The Finest Hours
⋆⋆½ out of four stars
Rated: PG-13 for intense sequences of peril.

 

There’s the film that’s set on the sea and much of that is pretty terrific, even if it brings to mind “A Perfect Storm.” And then there’s the film set on land, and that one runs aground. “The Finest Hours,” based on the true story of the valiant 1952 Coast Guard rescue of a sinking oil tanker off the coast of Massachusetts, splits in two — much like the wounded vessel at its heart. Chris Pine leads the team of Coast Guardsmen tasked with saving the 30-plus crew from the Pendleton (the two crews include fine actors Ben Foster, Eric Bana and Casey Affleck). These harrowing sea scenes provide the film with its most suspenseful and rewarding moments. Yet they are interrupted to go back to town, where Pine’s headstrong fiancée waits anxiously for him to return — bogging down the film with a weak romantic element.
Cary Darling, Fort Worth Star-Telegram

Ip Man 3
⋆⋆⋆ out of four stars
Rated: PG-13 for martial arts violence and language.
Theater: Inver Grove.

 

Any movie that features Hong Kong martial arts/action star Donnie Yen going up against Mike Tyson with fight choreography designed by Yuen Woo-Ping (“The Matrix,” “Kill Bill”) at least has a sense of humor about itself. But “Ip Man 3” — the latest in a long line of films about the legendary Ip Man, the real-life master who trained Bruce Lee in the mighty art of the wing chun style of kung fu — is more than this burst of stunt casting and pop-culture cool suggests.

It’s also surprisingly touching and personal, confounding the usual downward spiral of sequels. It’s more visceral and fun than its two predecessors. “Ip Man” and “Ip Man 2” portrayed the character as a freedom fighter in China against the invading Japanese in the ’30s and in Hong Kong against British colonialism in the ’40s respectively. In “Ip Man 3,” it’s 1959 and an older Ip Man (Yen, reprising his role) has settled into an easy, quiet life. But, as in “The Godfather” — where just when you thought you were out, they drag you back in — trouble comes looking for him. Frank (Tyson), an American crime lord in Hong Kong, wants the property where Ip Man’s son attends school. Amazing martial arts sequences ensue, obviously. Meanwhile, Ip Man has to deal with his wife being diagnosed with terminal cancer. It’s this side of the film that gives it an emotional resonance that’s not usually found in martial-arts movies.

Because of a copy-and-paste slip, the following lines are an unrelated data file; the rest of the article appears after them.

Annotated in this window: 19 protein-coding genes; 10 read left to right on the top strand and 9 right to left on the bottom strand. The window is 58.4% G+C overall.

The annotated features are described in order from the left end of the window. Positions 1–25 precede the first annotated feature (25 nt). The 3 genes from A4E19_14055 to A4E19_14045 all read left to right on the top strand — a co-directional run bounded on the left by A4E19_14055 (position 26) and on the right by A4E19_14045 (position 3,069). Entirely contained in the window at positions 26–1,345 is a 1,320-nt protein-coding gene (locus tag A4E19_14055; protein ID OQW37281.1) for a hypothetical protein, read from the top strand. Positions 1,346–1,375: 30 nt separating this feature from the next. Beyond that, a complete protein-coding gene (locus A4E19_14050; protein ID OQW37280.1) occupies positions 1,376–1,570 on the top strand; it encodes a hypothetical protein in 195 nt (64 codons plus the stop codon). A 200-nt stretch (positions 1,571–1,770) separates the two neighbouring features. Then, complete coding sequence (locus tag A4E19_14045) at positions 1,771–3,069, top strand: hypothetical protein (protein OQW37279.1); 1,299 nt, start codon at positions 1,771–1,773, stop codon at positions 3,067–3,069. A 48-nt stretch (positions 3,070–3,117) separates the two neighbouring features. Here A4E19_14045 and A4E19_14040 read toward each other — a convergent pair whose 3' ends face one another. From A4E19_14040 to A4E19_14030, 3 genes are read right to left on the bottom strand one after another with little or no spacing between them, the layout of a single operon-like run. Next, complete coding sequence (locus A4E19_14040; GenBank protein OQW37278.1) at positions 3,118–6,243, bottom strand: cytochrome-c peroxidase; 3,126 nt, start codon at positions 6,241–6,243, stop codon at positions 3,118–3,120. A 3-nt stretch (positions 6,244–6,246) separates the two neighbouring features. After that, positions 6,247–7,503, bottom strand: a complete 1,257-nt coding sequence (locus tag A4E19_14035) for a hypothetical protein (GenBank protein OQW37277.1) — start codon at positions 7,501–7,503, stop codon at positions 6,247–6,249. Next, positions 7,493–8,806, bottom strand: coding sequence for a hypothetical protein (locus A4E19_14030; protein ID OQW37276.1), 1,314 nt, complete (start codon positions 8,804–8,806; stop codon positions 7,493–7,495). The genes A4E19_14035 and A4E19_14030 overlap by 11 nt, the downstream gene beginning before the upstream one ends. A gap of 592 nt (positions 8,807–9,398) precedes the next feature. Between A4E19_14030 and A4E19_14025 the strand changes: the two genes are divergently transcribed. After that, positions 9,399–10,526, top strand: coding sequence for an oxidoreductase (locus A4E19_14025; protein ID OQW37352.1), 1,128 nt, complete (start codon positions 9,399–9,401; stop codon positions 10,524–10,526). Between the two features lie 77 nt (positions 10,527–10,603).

C.D.

 

A Perfect Day
⋆⋆½ out of four stars
Rated: R for language with some sexual references.
Theater: St. Anthony Main.

 

Benicio Del Toro shambling around like a latter-day Robert Mitchum is the best reason to see “A Perfect Day.” A serviceable, watchable movie set someplace in the Balkans in 1995, this oddity was shot in Spain and features a tight, largely English-speaking cast — including Tim Robbins. There’s not much of a story, which wouldn’t be bad if there was something other than blasts of music filling the longueurs. The action, such as it is, involves Del Toro, playing an international aid worker, and his friend B (Robbins) trying to help locals while also doing their best to stay alive.

“A Perfect Day” is a movie of moments, some quite fine. The most memorable of these have little to do with the aid workers, though. These would be the miseries that surround them — the bullet-pocked buildings, the orphaned, the starving, the desperate and the dead. There’s another story in “A Perfect Day,” one that oozes in between the cracked walls and gallows humor and finally has little to do with this movie.
MANOHLA DARGIS, New York Times

 

Lazer Team
⋆⋆½ out of four stars
Rated: PG-13 for sexual material, language, action violence, teen partying, smoking.
Theater: Eden Prairie.

 

Anyone who grew up on a steady diet of Saturday morning cartoons will appreciate the good-natured “Lazer Team.” Begun as an Indiegogo campaign and now a full-fledged feature film, it focuses on four doofuses whose fireworks horseplay out in the woods brings down an alien craft. The UFO was on a secret mission from good aliens to bring our government a special suit that a trained warrior would wear to battle an evil alien coming to destroy humankind.

Of course, our dunderheaded quartet finds the suit and each straps on a different part. Together, they make one superhero. Since the new gadgets become a permanent part of the person wearing them, they can’t be removed. So it’s up to these cowardly four to save Earth. The effects are cheesy but that’s the point. The only thing missing from “Lazer Team” are constant commercial breaks for too-sugary cereals.
C.D.